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How could they see anything but the shadows if they were never allowed to move their heads?

—Plato, The Allegory of the Cave

The Cave Dwellers



The Banks Family

(Cave Dweller family)

Genevieve + David Banks

(husband and wife, deceased)


(daughter, deceased)

The Wallace Family

(Political family)

Betsy + Senator Doug Wallace

(husband and wife)





The Bartholomew/Morrison Family

(Cave Dweller family)

Elizabeth Spencer Morrison

(Meredith’s mother, deceased)

Meredith + Chuck Bartholomew

(husband and wife)

Elizabeth aka Bunny



(Bunny’s cousin, niece of Meredith and Chuck)

The Montgomery Family

(Military family)

Carol + General Edward Montgomery

(husband and wife)

William aka Billy


The Williams Family

(Media family)

Linda + Chris Williams

(husband and wife)




Bunny Bartholomew

(Billy’s girlfriend)

Billy Montgomery

(Bunny’s boyfriend)

Stan Stopinski

(son of the Russian Ambassador—aka “Putin”)

Marty Robinson

(son of Howard University School of Law professors—aka “Smarty Marty”)

Chase Cowan

(son of the director of the CIA and star football quarterback)

Mackenzie Wallace

(daughter of Senator Doug Wallace—aka “New Girl”)

Part One

The names in this book have not been changed so as not to protect them but rather to expose them.


He takes off his jacket and then his mask, lights a match, and dumps kerosene into the limestone fireplace—for ambience.

Dusk in this town is a distraction: broken Metro lines at rush hour, passengers covered in righteous martyrdom riding beneath replicated Parisian circles and monuments of men that smell like piss.

Most burglaries happen in the middle of night: the beeping of alarm systems, the searching for bogeymen in closets. Not on this October day. Above the flooded tunnels where no exits are built, where blue jays fly in the autumn and carved pumpkins grin, a colonial mansion rests on the fringes of Rock Creek Park, a vast and dark wood next to a neighborhood that has no name.

The garage door had been left open, Mr. Banks’s red Ferrari still ticking from the heat of the engine when the unknown man followed him inside. The mailman, just up the sidewalk, had his back turned, a satchel over his right shoulder, earbuds stifling the National Cathedral bells ringing from a tower named for the Christian hymn “Gloria in Excelsis.”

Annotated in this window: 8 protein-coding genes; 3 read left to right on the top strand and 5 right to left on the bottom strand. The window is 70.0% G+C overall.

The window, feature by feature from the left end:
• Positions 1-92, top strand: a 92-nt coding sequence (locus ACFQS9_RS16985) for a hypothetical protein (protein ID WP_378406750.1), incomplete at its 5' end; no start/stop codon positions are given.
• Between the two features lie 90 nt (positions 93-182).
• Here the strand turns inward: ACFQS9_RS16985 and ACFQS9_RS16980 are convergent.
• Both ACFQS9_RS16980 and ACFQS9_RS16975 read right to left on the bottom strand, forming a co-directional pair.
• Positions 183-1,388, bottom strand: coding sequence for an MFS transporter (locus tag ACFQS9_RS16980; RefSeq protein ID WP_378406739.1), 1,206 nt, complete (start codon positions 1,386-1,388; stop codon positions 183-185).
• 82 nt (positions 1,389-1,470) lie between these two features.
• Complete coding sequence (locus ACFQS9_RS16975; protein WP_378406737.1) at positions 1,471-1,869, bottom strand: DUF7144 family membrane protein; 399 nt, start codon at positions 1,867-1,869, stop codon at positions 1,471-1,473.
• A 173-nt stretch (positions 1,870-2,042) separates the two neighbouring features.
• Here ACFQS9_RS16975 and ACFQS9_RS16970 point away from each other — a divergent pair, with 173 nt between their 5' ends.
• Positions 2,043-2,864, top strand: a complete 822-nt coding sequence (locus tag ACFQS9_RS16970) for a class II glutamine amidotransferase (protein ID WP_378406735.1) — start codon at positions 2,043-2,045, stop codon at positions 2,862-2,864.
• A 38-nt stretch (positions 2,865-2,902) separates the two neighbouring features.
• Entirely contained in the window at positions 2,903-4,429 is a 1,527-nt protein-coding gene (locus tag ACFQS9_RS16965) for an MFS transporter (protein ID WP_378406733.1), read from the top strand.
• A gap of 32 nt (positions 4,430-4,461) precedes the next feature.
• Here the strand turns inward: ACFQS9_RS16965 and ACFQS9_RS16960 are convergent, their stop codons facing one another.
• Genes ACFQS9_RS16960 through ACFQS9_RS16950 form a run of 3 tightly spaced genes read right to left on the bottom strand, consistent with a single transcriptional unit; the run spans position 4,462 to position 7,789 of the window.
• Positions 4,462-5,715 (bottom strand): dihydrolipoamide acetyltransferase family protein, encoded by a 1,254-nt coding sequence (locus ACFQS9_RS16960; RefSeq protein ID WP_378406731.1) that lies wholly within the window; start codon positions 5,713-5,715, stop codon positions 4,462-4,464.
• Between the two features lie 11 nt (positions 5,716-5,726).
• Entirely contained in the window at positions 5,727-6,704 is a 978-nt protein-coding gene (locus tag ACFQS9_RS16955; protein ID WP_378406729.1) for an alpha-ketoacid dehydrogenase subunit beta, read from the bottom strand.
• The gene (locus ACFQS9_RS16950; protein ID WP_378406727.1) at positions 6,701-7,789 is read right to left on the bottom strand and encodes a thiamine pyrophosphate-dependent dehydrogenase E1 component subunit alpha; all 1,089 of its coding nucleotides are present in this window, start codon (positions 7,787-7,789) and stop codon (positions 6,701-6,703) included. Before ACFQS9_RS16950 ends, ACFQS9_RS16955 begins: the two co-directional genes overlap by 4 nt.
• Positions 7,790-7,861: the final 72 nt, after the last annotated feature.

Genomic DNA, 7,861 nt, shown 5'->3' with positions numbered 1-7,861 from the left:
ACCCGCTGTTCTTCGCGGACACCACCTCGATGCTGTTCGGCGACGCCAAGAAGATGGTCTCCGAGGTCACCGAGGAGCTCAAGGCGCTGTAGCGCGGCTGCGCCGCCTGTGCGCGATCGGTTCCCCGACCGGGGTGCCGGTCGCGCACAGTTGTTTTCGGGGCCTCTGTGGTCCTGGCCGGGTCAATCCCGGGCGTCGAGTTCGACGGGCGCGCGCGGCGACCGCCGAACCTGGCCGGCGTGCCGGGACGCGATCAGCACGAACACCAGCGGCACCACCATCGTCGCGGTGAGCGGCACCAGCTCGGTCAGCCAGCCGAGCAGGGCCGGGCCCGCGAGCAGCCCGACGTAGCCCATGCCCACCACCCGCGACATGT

The unknown man places the bottle of kerosene on the mantel next to family photographs with Washington’s Very Important People: ambassadors from European countries, the US secretary of defense, Prince Bandar bin Sultan of Saudi Arabia, a senator, and members of the Walton family.

Mrs. Banks, the Bankses’ young daughter, Audrey, and the housekeeper have no idea anyone else is in the home. If not for the padded wallpaper the decorator installed weeks earlier to benefit the home theater, they might have heard the whoosh of the firelight, beyond the silence.

The unknown man approaches Mr. Banks first, watching from the shadows of the powder room as he removes his branded cuff links, heated marble below his bare feet, and climbs into gym clothes. He confronts Mr. Banks without a beat in his step, wrestling him to the ground, tying his hands with rope behind his back and then shoving a gag in his mouth, explaining what he wants and what he is going to do to get it.

“Dad?” Audrey yells from her bedroom down the corridor. “You ready?”

She has been looking forward to test-driving the new BMW X5 with her father when he got home from work.

When the unknown man walks into Audrey’s room, she stands staring at him in her St. Peter’s Academy sweatshirt and Kate Spade leggings, confused. They’re both startled by the sudden gust of wind, branches slamming against her windows; then the unknown man lunges for her, grabs her by the face, cheeks bulging between his fingers. He ties her to her favorite chair, the one with little fairy-tale scenes sewn into the fabric, and keeps her mouth ungagged. The walls are too thick—the house is too large for any neighbor to hear the echoes of terror soon gifted to her parents.

Mrs. Banks notices the shriveled petal on her white orchid, French doors open to the loggia behind her as photographs of the family’s Christmas card photo shoot at their château in the south of France slide across her computer screen. She is at her desk scrolling down her contact list, the setting sun creating shadows of wild tree branches climbing the walls, when she hears the first round of Audrey’s primal screams.

In the laundry room, down the basement steps next to Audrey’s playroom, the housekeeper loads bottles of Cakebread Chardonnay into the second refrigerator. She can hear nothing but the tumbling of washer-dryers and the clanking of glass against plastic shelves.

It isn’t known whether or not Mrs. Banks made it into her daughter’s bedroom to see her, touch her, smell her, love her one last time. The only retraceable steps at that hour are those outside of the mansion. The minutes between darkness and light no one ever seems to notice. Where did the light go?

A neighbor swishes through dead leaves walking his French bulldog, inhaling the crisp smell of a distant fire, and thinks: It’s my favorite time of year. A private security car cruises by, as smoke rises from Audrey’s chimney like a misty ghost. The security guard waves to the neighbor, then heads toward the bridge in the deep valley of the park, scanning the woods for female joggers. He stops. Shuts off his headlights. Cracks his window. Waits. Hears the sound of his running engine, the hooting of an owl in a distant tree. Then cruises back up the hill, just missing a young girl riding her bike behind him.



Doug Wallace pants

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